In this short novel, Miéville alternates between 1941 Marseille and 1950 Paris in an alternate timeline. The earlier date sees American Thelemite Jack Parsons visiting France during the war, and the later one involves a thaumaturgical Surrealist resistance fighting against a goetically-augmented continuing Nazi occupation. The title of the book is taken from a book within the book: The Last Days of New Paris is a book being written (and photographed) within the story, to document the exotic and presumably evanescent 1950 Parisian environment. [ . . . (hover over to read this spoiler) . . . ]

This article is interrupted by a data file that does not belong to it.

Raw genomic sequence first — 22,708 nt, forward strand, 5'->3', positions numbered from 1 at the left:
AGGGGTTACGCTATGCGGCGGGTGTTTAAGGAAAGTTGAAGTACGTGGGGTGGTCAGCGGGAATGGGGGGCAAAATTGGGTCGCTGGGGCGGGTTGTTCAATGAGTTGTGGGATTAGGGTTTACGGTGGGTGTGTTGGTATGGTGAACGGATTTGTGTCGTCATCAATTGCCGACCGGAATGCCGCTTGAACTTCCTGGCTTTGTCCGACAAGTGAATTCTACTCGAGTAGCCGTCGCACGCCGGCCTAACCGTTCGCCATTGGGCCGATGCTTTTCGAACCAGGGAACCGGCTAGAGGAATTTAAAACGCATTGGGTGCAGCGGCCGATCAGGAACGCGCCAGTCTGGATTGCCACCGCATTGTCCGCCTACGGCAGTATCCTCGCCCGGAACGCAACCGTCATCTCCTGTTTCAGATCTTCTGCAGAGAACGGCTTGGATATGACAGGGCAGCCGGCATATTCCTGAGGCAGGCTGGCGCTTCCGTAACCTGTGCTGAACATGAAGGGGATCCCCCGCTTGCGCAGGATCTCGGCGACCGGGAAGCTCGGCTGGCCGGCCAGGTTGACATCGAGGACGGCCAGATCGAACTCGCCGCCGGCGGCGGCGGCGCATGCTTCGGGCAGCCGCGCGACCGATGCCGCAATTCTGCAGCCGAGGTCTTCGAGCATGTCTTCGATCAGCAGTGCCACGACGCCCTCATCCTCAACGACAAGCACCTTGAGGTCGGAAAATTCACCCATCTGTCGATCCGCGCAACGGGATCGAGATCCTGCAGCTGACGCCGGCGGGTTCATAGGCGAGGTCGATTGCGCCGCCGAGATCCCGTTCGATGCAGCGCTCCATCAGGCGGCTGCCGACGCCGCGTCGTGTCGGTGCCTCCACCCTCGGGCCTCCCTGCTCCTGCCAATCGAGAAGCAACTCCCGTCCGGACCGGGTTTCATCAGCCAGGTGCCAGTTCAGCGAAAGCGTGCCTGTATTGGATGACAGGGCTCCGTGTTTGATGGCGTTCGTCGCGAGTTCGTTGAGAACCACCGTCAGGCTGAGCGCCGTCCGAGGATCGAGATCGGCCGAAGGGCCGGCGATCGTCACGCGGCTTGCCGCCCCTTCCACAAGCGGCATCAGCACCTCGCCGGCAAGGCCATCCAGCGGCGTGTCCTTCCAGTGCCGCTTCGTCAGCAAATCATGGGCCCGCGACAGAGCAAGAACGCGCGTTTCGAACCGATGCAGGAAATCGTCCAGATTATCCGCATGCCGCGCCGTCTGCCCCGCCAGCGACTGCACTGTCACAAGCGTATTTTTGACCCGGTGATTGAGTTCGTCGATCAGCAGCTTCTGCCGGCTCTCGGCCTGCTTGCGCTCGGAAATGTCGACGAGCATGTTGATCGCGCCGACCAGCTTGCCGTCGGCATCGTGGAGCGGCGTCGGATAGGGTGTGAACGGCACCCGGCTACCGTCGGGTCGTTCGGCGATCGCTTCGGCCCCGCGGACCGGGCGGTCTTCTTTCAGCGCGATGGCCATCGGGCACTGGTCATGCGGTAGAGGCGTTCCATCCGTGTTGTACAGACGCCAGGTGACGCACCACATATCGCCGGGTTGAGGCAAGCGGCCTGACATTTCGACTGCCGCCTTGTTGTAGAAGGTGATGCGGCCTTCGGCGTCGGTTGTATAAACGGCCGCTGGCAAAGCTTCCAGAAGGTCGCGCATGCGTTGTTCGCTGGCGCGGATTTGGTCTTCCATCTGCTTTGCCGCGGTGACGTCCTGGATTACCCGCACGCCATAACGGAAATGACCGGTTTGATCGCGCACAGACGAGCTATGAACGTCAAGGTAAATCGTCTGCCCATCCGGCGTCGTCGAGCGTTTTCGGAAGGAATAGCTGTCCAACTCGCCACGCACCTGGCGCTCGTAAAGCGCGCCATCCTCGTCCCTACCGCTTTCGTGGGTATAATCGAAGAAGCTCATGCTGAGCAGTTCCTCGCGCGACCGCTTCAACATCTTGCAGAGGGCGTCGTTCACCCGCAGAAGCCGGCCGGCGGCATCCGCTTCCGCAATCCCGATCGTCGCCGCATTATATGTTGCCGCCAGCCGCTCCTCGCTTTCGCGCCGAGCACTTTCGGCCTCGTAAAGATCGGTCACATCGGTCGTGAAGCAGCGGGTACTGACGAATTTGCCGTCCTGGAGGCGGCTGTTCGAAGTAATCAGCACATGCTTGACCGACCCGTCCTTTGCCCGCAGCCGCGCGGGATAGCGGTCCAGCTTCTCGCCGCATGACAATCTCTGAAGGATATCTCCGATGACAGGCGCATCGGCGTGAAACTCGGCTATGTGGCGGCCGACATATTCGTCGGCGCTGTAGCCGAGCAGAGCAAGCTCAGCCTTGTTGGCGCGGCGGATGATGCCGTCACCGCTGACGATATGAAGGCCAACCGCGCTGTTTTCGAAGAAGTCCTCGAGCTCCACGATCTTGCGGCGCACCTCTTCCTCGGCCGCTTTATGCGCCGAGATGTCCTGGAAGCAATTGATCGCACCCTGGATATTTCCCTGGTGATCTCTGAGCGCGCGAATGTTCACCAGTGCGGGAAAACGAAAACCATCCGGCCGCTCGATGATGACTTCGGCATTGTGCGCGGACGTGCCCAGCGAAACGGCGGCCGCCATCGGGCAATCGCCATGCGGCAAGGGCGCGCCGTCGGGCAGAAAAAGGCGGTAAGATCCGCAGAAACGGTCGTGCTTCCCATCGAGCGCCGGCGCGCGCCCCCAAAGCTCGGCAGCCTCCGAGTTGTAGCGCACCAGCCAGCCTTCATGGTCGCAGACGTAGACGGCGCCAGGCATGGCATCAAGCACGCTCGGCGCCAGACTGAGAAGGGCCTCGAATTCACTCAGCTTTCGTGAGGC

Given its subject matter, I expected to either love or hate this book, and I was surprised to find myself lukewarm. I liked Miéville’s appreciation for Surrealist politics, the way that he brought Surrealist artworks into the story, and the metafictional/documentary twists. I didn’t find the narrative voice as engaging as the one in The City & the City, and Parsons wasn’t presented very believably. It definitely had its virtues, and short as it is, it’s still worth reading by anyone who finds the premise intriguing.